Manuscripts/Mixed Material Interview with Gunther K. Rosinus
In brief, it was called the Tagaytai Seminar because it took place in a very lovely, scenic setting above a volcanic lake so named. What we did was to go around the Philippines and gather from all of the leading universities key student leaders, particularly student leaders who had been in the vanguard of some of the anti-Americanism, and asked them to come up for five days to Tagaytai. For five days, we had a live-in seminar, from morn to night — and often well into the night!We asked them to come up and spend five days with us. We thought the best thing to do would be to try to inject elements of fact and rationality into what had become an extremely emotional, anti-American setting.We called upon both American and Philippine resources to lead discussions, mornings and afternoons, with fun in the evenings, on a wide variety of political, economic and sociological subjects grouped under such topics as “The Complexities of Change”, “Agenda for the '70s”, “Youth and National Progress”, “Reflections on the Realities of Change”, “Development in the '70s”.These young people were interested in the development of their own country and the development of their own identity. We tried to expose them to the fact that these things were not being blocked by the United States, that there was a history of relationships that had certain facts and legacies, and that there was a history of military bases that had certain facts involved in it and that had certain tradeoffs if they were going to try to get rid of them, if they were going to get rid of them.There were tradeoffs in foreign investment, if they were going to try to shut it out and what the penalties would be; that there were internal problems in the process of development, in the process of policy formulation that could not simply be ignored by shouting slogans on the barricades. We tried to expose them, in other words, to the aspects that these titles indicate, to the realities of foreign affairs, of U.S.-Philippine history and relations and of national developmental problems. Yes?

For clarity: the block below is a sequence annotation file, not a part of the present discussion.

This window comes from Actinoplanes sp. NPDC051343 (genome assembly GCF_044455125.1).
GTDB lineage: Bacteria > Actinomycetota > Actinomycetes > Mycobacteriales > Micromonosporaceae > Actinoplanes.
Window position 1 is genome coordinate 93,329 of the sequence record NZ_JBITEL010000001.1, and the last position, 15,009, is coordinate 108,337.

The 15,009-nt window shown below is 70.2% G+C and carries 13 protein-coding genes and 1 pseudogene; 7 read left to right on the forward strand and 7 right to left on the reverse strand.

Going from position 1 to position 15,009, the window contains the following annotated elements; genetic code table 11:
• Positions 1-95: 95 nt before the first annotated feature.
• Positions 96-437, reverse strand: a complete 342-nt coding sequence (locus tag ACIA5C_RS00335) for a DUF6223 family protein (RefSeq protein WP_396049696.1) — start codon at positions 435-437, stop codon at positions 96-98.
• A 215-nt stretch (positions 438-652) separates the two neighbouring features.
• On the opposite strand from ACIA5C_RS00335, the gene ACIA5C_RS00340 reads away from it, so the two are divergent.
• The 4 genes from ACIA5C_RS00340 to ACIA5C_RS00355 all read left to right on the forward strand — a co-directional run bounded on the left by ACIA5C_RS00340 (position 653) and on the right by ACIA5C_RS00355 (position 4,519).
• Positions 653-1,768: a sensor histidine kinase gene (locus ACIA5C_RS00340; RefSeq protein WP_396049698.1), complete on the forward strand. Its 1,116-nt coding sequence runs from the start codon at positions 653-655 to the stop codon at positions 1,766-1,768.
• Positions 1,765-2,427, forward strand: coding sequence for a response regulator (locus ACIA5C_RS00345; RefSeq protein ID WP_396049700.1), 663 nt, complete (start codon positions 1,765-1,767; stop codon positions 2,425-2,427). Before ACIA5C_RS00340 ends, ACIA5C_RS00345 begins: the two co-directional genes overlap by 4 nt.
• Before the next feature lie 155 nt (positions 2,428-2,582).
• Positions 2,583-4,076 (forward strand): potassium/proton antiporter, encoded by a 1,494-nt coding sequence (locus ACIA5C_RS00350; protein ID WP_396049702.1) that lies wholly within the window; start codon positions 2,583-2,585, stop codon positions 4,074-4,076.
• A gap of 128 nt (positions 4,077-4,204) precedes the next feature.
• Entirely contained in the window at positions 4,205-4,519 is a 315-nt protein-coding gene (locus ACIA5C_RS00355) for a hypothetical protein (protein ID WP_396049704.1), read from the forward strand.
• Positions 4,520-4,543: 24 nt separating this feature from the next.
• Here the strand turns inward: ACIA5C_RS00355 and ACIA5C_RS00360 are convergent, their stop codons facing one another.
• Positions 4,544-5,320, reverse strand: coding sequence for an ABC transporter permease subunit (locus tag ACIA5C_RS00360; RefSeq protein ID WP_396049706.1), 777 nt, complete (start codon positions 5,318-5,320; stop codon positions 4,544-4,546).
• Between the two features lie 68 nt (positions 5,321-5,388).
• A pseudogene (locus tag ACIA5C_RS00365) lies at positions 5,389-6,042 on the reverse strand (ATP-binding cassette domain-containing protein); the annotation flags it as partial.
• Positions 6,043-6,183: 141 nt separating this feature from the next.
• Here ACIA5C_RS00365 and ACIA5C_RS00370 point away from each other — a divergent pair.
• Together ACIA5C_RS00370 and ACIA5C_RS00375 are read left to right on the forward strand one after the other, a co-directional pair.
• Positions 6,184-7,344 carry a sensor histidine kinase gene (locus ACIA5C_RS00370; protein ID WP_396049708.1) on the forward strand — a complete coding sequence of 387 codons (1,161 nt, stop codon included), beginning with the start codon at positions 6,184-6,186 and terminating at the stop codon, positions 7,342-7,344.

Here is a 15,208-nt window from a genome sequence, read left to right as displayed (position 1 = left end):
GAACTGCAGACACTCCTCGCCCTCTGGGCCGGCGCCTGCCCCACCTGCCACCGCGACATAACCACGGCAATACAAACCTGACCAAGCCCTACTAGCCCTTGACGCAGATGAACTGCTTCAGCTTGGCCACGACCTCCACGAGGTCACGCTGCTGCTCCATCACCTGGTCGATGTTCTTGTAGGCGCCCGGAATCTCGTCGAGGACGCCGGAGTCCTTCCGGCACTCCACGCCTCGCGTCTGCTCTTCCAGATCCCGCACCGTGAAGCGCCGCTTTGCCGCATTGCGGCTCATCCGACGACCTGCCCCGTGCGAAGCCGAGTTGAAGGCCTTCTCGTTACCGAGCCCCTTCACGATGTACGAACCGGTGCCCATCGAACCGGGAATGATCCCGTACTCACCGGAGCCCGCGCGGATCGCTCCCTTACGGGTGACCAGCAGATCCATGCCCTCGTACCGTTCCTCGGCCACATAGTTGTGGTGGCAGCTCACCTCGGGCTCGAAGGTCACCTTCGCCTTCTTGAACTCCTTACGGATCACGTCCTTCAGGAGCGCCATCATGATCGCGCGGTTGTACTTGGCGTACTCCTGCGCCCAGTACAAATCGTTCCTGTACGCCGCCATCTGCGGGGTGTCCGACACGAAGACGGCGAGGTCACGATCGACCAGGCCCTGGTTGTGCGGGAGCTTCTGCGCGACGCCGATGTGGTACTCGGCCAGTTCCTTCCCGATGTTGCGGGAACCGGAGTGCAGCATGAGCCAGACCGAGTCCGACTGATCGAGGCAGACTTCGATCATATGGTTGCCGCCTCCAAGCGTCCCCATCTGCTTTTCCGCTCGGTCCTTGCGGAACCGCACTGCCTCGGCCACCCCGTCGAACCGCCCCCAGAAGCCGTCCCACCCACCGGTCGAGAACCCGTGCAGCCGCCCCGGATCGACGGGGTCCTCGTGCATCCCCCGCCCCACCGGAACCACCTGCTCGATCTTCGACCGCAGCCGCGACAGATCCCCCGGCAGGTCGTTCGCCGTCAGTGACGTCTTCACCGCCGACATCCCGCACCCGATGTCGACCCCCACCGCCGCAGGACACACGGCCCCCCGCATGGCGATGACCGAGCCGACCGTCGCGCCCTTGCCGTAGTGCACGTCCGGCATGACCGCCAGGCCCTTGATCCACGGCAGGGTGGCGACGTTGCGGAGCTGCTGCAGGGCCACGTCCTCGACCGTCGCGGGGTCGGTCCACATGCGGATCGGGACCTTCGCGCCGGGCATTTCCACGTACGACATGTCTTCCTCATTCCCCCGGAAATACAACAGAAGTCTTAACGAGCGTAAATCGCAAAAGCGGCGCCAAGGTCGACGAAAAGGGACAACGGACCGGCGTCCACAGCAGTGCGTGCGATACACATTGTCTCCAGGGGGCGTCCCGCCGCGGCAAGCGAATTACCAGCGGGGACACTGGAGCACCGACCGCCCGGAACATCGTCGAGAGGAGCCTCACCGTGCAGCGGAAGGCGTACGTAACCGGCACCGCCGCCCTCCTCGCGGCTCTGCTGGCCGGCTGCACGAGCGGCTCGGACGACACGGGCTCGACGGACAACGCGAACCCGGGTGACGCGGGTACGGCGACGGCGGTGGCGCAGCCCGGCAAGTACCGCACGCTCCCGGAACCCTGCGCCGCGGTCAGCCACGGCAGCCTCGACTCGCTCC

Q: Now, these four booklets that you have here, these paperbacks, are they a reportage on the conference subject matter or are they booklets that were prepared as preparation for or as a result of those conferences?
ROSINUS: These are booklets that contain all the presentations by the speakers at these conferences as well as student questions and discussions. We were able to enlist in the Philippines, because we had superb contact at all levels of Philippine society, from President Marcos on down-in retrospect, a name that raises other problems, but nonetheless, he was the head of the country.
Q: He was somewhat of a different character in the earlier years, too.